By Drew Hayden Taylor
Originally published in April 2011
It’s been said you can’t fight city hall, but can you fight the Band office?
That is a more contentious issue around here.
For you see, the house I have lived in for the past five years since I have returned home to the bosom of my community from the cold, alien city, will soon no longer be mine to seek shelter in.
The house that I have rented off the Band is about to be dedrewed. Dis-Haydened. It’s to be un-Taylored. Through no actions of my own, I am to be evicted and relocated against my will, like when the Cherokees were forcibly relocated from Georgia to Oklahoma. I don’t want to go to Oklahoma. I’ve been there. It’s humid and has lots of tornadoes.
Okay, that’s a bit of an exaggeration, but I do have strong feelings about this issue. I am just one lone man raging against the mega-governmental organization, the fearsome faceless Kafkaesque behemoth known as the Curve Lake Administration Centre. I fear I am not up to the battle.
So instead, come the fall, the Reserve police station will soon stand where I used to barbecue and cut wood. Where I once fed the raccoons, foxes, deer and bears, will now smell of pepper spray and donuts. And I am sad, truly sad. I thought the band council liked me… at least the ones I voted for.
It’s a truly lovely house, hidden in the woods, a place where I have struggled to create great art and master the perfect omelette.
But the Band council in their infinite wisdom, has decided my removal is for the best.
But I’m not bitter. Really I’m not. So I am still debating possibilities. Should I move back to the city where it is notoriously difficult for a landlord to evict a tenant unless they do something truly horrible, like castrating sheep in the dining room. Or renovate my mother’s house in downtown Curve Lake and maybe turn it into an abattoir, just to get a reaction. As I said, I am not bitter.
Let it be said, I have nothing against the Anishnabek Police Services. I know many of the fine officers personally. I even play poker with one of them – word of warning, never bluff a man who has access to a taser. But I guess the thing that bothers me is that if the Band wanted to turn this place into some paragon of law and order, they should have let me know.
I could have done something. I am a man of resources.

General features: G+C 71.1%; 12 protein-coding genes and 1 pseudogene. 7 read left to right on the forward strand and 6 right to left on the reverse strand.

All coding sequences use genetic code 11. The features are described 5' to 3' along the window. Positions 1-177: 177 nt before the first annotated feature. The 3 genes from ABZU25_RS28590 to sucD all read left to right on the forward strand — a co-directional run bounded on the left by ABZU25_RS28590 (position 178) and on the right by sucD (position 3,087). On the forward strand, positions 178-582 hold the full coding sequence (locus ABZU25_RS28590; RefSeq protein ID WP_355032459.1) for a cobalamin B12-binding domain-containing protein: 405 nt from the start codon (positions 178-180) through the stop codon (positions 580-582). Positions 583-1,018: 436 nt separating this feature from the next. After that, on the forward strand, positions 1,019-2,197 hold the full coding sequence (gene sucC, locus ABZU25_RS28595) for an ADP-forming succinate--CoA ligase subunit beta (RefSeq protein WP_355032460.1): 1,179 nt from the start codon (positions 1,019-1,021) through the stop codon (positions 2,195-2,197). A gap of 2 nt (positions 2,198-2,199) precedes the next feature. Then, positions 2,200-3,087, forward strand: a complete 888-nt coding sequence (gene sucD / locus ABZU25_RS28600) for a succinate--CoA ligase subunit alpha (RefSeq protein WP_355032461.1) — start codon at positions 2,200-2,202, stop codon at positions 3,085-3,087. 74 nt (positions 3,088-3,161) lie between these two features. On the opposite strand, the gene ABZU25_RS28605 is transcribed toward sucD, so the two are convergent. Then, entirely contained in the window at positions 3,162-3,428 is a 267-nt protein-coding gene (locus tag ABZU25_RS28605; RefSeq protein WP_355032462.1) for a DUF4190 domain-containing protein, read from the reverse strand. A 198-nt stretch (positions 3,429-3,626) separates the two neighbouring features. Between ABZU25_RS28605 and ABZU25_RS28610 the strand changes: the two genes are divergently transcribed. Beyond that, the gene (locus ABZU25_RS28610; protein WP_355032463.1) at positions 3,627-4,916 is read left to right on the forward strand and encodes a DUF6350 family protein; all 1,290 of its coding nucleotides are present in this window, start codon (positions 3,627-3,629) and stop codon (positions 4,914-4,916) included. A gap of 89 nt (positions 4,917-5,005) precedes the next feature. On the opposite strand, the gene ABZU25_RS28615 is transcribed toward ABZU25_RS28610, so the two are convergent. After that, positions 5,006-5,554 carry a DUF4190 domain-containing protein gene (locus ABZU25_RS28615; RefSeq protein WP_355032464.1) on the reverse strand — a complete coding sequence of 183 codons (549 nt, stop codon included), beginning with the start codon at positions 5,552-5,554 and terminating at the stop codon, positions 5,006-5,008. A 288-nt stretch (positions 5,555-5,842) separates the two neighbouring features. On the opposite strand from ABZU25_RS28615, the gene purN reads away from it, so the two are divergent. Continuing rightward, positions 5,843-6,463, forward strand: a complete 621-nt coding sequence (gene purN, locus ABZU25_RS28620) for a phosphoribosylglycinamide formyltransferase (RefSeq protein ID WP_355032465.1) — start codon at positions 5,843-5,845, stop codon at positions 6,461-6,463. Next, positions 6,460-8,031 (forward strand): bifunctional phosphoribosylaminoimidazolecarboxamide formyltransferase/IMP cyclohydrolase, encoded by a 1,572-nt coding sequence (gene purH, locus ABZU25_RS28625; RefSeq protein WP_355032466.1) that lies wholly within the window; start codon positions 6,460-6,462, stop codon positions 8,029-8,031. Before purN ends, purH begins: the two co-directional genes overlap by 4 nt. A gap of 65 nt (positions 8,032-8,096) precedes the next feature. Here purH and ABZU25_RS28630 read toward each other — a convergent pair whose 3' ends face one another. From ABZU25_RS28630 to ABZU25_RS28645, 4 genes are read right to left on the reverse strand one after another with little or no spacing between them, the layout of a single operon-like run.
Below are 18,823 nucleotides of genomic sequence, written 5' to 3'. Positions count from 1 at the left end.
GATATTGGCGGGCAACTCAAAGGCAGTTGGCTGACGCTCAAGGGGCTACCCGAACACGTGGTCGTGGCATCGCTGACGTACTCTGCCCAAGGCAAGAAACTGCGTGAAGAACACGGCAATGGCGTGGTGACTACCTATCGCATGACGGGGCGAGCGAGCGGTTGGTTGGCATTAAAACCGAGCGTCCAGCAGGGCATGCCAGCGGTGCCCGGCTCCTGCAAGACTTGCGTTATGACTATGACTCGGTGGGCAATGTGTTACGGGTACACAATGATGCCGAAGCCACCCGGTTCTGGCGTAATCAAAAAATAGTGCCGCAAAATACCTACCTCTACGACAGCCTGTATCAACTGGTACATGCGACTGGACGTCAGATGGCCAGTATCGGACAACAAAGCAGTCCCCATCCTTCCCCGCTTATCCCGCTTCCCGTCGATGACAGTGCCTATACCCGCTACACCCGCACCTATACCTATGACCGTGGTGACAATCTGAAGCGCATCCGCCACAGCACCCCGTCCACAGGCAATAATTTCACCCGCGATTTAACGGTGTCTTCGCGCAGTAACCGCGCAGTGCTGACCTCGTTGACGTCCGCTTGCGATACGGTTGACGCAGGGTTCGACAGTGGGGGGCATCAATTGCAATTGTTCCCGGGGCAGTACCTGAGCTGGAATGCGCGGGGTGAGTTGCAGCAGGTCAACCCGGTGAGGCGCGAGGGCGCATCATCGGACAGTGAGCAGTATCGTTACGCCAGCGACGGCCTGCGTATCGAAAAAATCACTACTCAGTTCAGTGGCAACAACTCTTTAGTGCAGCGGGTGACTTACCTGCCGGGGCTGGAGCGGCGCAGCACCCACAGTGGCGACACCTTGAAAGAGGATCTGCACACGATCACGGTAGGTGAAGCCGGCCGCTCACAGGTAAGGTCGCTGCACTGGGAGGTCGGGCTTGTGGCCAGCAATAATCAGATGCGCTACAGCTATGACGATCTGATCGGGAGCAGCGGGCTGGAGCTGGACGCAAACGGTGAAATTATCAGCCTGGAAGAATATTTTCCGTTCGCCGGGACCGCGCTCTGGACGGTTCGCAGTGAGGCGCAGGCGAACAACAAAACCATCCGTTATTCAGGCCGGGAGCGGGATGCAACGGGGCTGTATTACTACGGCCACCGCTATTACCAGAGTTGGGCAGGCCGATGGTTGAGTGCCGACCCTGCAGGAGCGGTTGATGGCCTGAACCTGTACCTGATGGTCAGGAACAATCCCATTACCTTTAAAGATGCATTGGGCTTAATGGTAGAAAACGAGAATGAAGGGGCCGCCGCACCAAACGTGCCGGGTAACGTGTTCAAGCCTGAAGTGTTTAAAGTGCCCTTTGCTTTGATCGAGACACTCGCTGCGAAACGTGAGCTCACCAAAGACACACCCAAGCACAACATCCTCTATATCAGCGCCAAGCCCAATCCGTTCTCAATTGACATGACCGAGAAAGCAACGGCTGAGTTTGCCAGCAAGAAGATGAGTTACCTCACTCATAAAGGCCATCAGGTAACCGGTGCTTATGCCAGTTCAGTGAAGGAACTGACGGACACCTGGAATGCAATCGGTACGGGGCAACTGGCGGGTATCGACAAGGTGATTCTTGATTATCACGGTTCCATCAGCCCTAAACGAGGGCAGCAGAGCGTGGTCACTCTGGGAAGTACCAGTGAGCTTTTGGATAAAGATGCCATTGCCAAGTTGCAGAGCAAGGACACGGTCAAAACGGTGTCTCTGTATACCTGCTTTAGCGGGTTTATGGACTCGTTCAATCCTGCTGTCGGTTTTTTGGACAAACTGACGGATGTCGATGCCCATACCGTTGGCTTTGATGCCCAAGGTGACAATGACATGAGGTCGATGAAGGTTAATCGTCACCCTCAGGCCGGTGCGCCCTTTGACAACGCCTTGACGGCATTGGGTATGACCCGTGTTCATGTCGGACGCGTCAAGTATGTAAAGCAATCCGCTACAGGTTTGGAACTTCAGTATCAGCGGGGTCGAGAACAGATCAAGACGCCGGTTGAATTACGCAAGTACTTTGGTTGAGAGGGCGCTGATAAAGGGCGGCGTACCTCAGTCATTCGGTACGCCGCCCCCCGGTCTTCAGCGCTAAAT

One of my good friends in Toronto is the head of the Police Services Board; basically, he’s the civilian boss of the Toronto Police department. I’m sure I could have gotten him to make me an honorary cop. And I already have some handcuffs somewhere around here left over from a prior and best left undiscussed relationship.
And my car has some bullet holes in it, again from a prior and best left un-discussed relationship. But what’s a guy to do? I am at the Band office’s mercy. For merely daring to object, my status card could be revoked.
Still, one tries to find solace where one can. When I was a kid, I read in a Ripley’s Believe It Or Not, I think it was, that the main building lodging England’s Scotland Yard–that revered investigative and police organization–was built on an unsolved murder. Supposedly when they were digging the foundation, they found a human skeleton and never found out whose it was or where it came from.
Hmmm…. That gives me ideas. Maybe I should bury something around here before I leave. Not a body, obviously. I’m a little short on those. But perhaps something that will make me smile every time I drive by.
I must ponder that for sure.
But the short and sweet of the issue is, ‘What to do?’ Essentially, I guess just pack up and prepare to move. Or I could write a tell all about the Band office and council, but unfortunately, unlike a lot of Native communities and their politics, ours isn’t exactly rife with dissention or drama. I still have a couple months, so hope springs eternal.
I could do what the ancient Romans did to Carthage. Just before I leave, sow the ground with salt so nothing will ever grow there. It’s a tried and true expression of disapproval and social comment. But I don’t think the Police department would really care, and it would kind of go against many traditional First Nations teachings about honoring the Earth. As I said right off the bat, sometimes you just can’t fight city hall or the Band Office.
More to come, as the plot thickens.